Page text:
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Tuition reimbursement denied where private program did not offer any specialized instruction to student with a learning disability.

Monday, February 11th, 2013

W.C. v. Lake George Central School District, 59 IDELR 185 (N.D.N.Y. 2012):  A federal district court denied a parent’s request for tuition reimbursement for a unilateral placement, where the private program did not offer any specialized instruction designed to address the student’s learning disability.

The parent disagreed with the school district’s recommendation of a 12:1:1 class with intensive reading instruction, and unilaterally placed the child in a private school.  The impartial hearing officer (IHO) ordered the district to reimburse the parent for such private placement, but the State Review Officer (SRO) annulled the IHO’s decision.  The federal court, in hearing the parent’s appeal of the SRO decision, noted that the private school offered no special education services, and did not employ a special education teacher.  Similarly, the private school did not modify the student’s academic program, but rather modified only its expectations of the student’s performance (resulting in awards of less than full credit, or no letter grade being awarded at all).  Since the private school provided no educational instruction specifically designed to meet the student’s needs, it was not an appropriate placement, and therefore the Court denied the request for tuition reimbursement.

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Educational benefit is not measured by psychological testing progress or regression.

Monday, February 4th, 2013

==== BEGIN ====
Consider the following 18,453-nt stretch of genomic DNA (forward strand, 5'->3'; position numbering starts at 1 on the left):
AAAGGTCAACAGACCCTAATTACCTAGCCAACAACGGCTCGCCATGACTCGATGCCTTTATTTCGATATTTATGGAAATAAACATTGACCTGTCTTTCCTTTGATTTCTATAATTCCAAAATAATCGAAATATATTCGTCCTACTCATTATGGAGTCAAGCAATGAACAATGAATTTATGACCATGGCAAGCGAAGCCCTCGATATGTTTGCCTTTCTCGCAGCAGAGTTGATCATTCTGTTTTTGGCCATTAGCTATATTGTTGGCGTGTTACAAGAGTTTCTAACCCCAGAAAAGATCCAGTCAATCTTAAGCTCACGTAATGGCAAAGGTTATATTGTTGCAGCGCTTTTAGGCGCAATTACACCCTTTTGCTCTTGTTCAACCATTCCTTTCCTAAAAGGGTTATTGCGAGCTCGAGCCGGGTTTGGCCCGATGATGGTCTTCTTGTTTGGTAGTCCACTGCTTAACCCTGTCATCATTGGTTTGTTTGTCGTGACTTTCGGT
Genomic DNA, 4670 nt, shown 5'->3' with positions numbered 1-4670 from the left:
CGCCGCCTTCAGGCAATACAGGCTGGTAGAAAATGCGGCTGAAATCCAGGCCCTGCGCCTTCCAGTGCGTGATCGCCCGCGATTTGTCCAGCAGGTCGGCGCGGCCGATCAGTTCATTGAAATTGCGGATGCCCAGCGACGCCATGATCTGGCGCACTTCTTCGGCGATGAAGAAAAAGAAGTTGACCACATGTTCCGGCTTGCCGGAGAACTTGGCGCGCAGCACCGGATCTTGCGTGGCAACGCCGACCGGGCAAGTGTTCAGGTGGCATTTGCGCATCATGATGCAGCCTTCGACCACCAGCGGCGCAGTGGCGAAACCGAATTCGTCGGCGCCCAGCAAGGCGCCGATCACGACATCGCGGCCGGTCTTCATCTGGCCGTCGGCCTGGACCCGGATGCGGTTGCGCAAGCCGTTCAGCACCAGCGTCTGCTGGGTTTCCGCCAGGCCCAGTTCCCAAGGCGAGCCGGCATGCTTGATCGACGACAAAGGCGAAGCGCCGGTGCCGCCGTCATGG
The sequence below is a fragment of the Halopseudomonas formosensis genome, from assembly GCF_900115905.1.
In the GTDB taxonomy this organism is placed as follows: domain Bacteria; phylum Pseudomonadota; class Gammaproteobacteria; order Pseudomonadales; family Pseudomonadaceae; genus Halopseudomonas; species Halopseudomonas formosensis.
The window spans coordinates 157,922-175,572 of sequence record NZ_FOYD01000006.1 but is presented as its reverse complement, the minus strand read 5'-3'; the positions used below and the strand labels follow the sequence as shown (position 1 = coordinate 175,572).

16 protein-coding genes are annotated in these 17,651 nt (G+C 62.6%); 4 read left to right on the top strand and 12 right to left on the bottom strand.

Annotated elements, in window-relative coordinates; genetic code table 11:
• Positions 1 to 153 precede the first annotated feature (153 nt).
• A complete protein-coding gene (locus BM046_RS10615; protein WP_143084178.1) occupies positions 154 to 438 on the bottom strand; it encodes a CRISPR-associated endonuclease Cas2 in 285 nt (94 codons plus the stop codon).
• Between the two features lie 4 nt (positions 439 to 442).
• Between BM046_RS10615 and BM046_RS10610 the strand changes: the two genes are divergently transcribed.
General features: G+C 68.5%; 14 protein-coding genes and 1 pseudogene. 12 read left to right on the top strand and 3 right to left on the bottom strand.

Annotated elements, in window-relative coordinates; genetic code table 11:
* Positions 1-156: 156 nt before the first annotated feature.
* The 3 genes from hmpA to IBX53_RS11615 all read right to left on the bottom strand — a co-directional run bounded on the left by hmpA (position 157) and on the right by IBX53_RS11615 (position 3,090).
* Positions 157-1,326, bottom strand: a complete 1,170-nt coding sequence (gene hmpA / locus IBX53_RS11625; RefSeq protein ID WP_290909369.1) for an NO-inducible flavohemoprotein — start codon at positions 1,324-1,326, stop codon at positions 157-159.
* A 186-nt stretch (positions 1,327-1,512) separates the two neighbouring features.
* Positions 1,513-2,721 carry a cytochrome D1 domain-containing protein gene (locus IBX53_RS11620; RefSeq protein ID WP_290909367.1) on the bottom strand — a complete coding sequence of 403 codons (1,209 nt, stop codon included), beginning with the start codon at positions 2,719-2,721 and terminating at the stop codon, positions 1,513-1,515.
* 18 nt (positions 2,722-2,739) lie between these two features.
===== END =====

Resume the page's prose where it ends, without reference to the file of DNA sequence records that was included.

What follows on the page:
M.C. v. Katonah-Lewisboro Union Free School District, 59 IDELR 108 (S.D.N.Y. 2012):  A federal district court found in favor of a school district regarding its program for a student with a learning disability.  The court agreed with the State Review Officer (SRO), who rejected the impartial hearing officer’s (IHO) determination that the student’s program was inappropriate, because the student failed to demonstrate sufficient progress on certain psychological and educational testing the student underwent to gauge her cognitive levels and abilities.  The court, however, agreed with the State Review Officer (SRO), noting that, although the student finished the school year with a reading level lower than most of her non-disabled peers, her reading had improved and she made progress on other skills.  Although the student’s performance on psycho-educational testing often remained stagnant (or regressed), the progress she demonstrated in her skills demonstrated a sufficient educational benefit to show the district offered her an appropriate program.  As a result, her parents’ claim for reimbursement for the unilateral placement was denied.